Waiting Room

by Eileen

Sophia made her stay in the waiting room alone with the woman whose husband stepped out in front of the lorry. She holds her hand because she feels as though that's what she ought to be doing but cannot bring herself to meet her eyes when she asks what happened to her brother.

A man in a white coat comes out, tells them that the woman's husband has passed and suddenly: Eileen is afraid.

The surgeon puts Nick's jaw back together with metal plates and fine screws. Much later, she'll wish he'd been hit by a lorry and died too.

This Quintessence of Dust

by Peyton

Photographs whisper a story the world already knows- a little girl lost, and lost again. Did he fail her, or was it the other way around? Would it have been better (easier?) had she not been found? She cannot know.

A picture's worth a thousand words, they say, but she will never hear that many fall from his lips. Twenty-one years' worth of words cannot be spoken in mere moments.

Dust and photographs are all that remain.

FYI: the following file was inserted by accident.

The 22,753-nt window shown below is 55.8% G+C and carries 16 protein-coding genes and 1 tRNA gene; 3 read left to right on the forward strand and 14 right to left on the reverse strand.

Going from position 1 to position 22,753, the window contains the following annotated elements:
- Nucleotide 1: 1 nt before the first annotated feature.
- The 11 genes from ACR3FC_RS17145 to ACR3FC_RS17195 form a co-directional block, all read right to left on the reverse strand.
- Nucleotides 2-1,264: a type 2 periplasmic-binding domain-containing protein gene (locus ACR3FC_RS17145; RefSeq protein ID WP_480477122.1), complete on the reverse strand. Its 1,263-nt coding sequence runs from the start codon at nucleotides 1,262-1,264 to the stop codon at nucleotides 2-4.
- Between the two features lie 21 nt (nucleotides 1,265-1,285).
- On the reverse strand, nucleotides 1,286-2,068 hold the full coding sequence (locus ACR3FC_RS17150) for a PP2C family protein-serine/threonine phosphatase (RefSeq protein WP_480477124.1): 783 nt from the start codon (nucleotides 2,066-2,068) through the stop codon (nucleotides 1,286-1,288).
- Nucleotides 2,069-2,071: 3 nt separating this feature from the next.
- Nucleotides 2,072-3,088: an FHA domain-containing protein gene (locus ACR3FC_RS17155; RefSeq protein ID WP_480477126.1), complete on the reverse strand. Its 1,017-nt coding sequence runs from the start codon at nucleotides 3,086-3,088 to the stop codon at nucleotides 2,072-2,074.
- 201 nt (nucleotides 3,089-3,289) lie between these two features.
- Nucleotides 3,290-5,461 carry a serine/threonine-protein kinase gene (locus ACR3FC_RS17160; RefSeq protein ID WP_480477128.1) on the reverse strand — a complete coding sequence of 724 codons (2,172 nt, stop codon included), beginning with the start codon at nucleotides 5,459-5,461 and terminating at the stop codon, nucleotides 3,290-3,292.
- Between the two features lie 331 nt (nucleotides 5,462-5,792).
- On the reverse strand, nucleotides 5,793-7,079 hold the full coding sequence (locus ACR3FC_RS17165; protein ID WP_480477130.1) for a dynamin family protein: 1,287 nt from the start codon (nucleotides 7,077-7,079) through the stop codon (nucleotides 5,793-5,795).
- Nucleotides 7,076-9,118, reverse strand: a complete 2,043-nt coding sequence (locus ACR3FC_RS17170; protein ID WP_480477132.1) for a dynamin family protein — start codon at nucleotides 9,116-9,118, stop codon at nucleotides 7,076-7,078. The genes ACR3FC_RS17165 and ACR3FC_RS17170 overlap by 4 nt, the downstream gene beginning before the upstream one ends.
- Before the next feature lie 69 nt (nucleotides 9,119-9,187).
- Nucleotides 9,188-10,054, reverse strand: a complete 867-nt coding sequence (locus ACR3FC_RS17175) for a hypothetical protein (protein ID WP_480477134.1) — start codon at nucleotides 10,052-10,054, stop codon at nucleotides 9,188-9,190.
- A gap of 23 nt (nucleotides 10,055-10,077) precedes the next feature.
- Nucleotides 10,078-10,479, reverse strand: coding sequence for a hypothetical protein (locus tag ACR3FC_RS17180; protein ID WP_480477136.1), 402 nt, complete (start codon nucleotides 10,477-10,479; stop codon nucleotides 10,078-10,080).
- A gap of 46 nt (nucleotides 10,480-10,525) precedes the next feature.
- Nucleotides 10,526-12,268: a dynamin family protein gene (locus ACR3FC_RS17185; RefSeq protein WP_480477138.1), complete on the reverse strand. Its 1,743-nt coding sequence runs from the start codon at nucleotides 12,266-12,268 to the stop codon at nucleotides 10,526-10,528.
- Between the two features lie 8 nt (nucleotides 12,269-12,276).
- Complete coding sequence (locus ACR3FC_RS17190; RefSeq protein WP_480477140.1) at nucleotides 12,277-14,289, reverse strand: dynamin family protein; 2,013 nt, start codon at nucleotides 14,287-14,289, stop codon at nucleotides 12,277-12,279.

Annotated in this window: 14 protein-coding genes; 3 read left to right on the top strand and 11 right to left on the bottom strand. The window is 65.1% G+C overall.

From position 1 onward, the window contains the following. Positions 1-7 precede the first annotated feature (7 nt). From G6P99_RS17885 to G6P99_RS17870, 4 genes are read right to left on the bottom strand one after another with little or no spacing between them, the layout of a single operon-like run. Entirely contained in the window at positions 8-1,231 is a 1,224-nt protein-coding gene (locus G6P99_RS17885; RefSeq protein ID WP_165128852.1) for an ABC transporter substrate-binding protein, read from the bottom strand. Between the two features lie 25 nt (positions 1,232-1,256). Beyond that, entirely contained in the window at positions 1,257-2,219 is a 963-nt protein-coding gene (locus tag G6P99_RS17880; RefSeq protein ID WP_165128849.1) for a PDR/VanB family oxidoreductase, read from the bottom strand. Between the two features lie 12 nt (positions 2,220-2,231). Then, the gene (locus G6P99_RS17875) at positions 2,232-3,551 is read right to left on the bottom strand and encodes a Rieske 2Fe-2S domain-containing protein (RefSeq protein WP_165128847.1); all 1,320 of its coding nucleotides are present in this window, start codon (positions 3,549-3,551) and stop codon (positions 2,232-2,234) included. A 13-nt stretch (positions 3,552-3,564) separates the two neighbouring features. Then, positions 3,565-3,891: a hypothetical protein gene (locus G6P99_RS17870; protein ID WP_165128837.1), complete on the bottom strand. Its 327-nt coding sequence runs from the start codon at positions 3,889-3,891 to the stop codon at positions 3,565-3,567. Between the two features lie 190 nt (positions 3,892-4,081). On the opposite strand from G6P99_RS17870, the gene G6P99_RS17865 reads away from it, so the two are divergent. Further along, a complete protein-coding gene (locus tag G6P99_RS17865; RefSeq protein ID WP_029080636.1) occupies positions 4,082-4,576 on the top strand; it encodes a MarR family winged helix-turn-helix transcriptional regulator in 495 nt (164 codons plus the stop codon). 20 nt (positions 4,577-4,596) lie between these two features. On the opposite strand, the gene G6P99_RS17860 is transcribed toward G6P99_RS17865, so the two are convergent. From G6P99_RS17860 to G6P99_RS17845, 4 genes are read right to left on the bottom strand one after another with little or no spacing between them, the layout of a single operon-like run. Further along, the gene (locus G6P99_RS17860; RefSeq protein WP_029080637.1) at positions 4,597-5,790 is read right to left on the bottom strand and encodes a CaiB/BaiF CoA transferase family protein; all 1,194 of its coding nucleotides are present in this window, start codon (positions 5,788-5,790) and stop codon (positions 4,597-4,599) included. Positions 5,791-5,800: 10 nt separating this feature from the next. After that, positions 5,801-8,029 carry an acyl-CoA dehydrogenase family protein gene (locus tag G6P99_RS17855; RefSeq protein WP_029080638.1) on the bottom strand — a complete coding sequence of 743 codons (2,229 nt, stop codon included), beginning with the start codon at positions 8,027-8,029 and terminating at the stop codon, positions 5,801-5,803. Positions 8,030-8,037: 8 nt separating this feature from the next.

He was intangible as dust, invisible in the darkness.

In the light, dust glitters like fool's gold— illusions of what could never be.

The Lies of a Father

by Ryans

I raised my girls to be honest to never lie. That lies were bad and would only bring hurt to you and those you love.

I am a hypocrite.

Do as I say, not as I do.

I have lied to them their whole life. I have lied about what I did to keep a secret.

How long before my lies hurt the ones I love?

The only lie I haven't told is how much I love them and that I will do everything that need to be done to protect them.

Even if it means I have to lie.

Parental Lies

by Kaylee

My mother lied about who he was.

How bad did he hurt you, mom, that you would let your daughter think he never cared?

I had to find out from strangers, who my father really was.

Only to find my father lied to me and let me think he was dead.

Why do they continue to lie to me, instead telling me the truth?

I want to know the truth, I want to see my father. I want them to quit lying to me, and thinking its for the best. I am not a little girl anymore to be protected.